Web help

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Web help is a type of online help that can either be delivered through the internet or as a stand-alone set of HTML files on a computer. This approach, mixing internet and local resources, is also used in Windows XP's Help and Support feature.

History[edit]

The original URL was WebHelp.Com (ca. 1994, also known as webhlp.Com or webhelp.us.com) owned by Tom Weaver, Palo Alto,Ca. until 1999 and 2009.

File format[edit]

Simple web help may consist of a series of web pages, while more sophisticated web help solutions feature a frameset sidebar that provides a table of contents and occasionally search capability, emulating local help resources such as HTML Help.

There are a number of tools that are used to make web help, like DocBook XSL, HelpSmith, MadCap Software, RoboHelp, Macrobject Word-2-Web, XDocs Knowledgebase, Help & Manual, chm2web, FAR HTML, HelpMapper, SuiteHelp, Author-it or Help Explorer Server.

Advantages[edit]

The advantages of web help solutions are that they permit content to be continually updated and that they sometimes give prospective buyers a deeper preview of products. Web help can be considered as a cross-platform solution since it can be viewed using a regular internet browser, while local online help runs only on a help viewer, and often only on a specific platform.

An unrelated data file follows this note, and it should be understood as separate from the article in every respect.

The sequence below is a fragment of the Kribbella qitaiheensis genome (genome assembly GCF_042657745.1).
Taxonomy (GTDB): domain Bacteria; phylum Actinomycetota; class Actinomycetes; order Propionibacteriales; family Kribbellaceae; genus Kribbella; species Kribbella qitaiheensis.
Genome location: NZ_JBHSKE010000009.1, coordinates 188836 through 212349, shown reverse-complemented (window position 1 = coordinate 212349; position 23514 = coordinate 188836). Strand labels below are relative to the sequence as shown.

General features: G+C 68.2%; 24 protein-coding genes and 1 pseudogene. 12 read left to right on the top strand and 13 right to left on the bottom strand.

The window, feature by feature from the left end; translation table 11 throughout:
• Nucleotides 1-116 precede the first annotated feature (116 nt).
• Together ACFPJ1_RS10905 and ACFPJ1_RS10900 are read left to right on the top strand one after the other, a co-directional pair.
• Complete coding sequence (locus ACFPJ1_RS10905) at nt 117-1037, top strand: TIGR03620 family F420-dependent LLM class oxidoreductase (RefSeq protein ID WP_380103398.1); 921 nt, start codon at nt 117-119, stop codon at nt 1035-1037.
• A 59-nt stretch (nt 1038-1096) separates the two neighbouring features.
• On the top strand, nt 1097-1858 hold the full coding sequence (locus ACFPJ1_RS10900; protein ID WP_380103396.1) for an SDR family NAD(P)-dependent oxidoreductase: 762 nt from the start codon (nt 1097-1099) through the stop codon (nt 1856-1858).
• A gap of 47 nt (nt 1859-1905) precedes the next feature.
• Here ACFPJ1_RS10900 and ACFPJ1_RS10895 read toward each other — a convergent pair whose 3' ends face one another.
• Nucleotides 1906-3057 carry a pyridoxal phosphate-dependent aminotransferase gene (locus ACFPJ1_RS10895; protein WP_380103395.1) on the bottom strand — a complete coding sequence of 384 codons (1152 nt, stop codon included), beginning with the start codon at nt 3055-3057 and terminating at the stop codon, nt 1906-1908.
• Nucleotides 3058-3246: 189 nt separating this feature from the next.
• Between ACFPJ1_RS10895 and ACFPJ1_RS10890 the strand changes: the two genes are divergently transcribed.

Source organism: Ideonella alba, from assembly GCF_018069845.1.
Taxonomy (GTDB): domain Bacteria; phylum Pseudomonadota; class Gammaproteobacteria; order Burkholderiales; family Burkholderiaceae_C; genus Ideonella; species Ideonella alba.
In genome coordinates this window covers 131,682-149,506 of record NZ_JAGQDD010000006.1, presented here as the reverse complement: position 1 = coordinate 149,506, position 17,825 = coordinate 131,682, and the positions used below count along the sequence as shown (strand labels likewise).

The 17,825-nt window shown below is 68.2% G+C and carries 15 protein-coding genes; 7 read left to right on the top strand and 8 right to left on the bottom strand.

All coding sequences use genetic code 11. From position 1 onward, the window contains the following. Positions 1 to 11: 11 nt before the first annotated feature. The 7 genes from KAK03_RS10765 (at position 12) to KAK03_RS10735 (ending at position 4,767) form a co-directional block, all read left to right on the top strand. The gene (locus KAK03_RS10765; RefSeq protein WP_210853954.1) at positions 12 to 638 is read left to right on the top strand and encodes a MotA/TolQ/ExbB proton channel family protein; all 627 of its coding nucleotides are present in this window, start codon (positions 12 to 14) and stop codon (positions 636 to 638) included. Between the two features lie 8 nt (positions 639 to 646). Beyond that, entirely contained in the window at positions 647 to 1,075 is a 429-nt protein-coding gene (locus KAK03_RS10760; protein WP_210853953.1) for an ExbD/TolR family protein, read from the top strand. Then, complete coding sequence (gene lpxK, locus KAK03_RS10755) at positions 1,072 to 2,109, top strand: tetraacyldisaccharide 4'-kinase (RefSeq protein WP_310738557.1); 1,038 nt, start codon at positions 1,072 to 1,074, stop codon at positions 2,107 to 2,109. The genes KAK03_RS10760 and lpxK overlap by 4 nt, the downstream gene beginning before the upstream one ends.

Additionally, if using a DocBook XSL system it allows the adoption of single source publishing whereby technical or other documentation (such as product manuals) can be produced in PDF format for printing as well as HTML for on-line publication and WebHelp to be distributed on CD-ROM's.

Disadvantages[edit]

The main disadvantage of web help is that if it is exclusively on-line it may become difficult or impossible to access depending on the user's internet connection. Also, it is difficult to effectively implement context-sensitive help with web help. However, most modern tools offer solutions of this problem, making it possible to provide context-sensitive web help. For example, a web help systems created with HelpSmith, MadCap Flare, RoboHelp, etc., support a number of URL parameters that can be used for integration with a web or desktop application.

See also[edit]

External links[edit]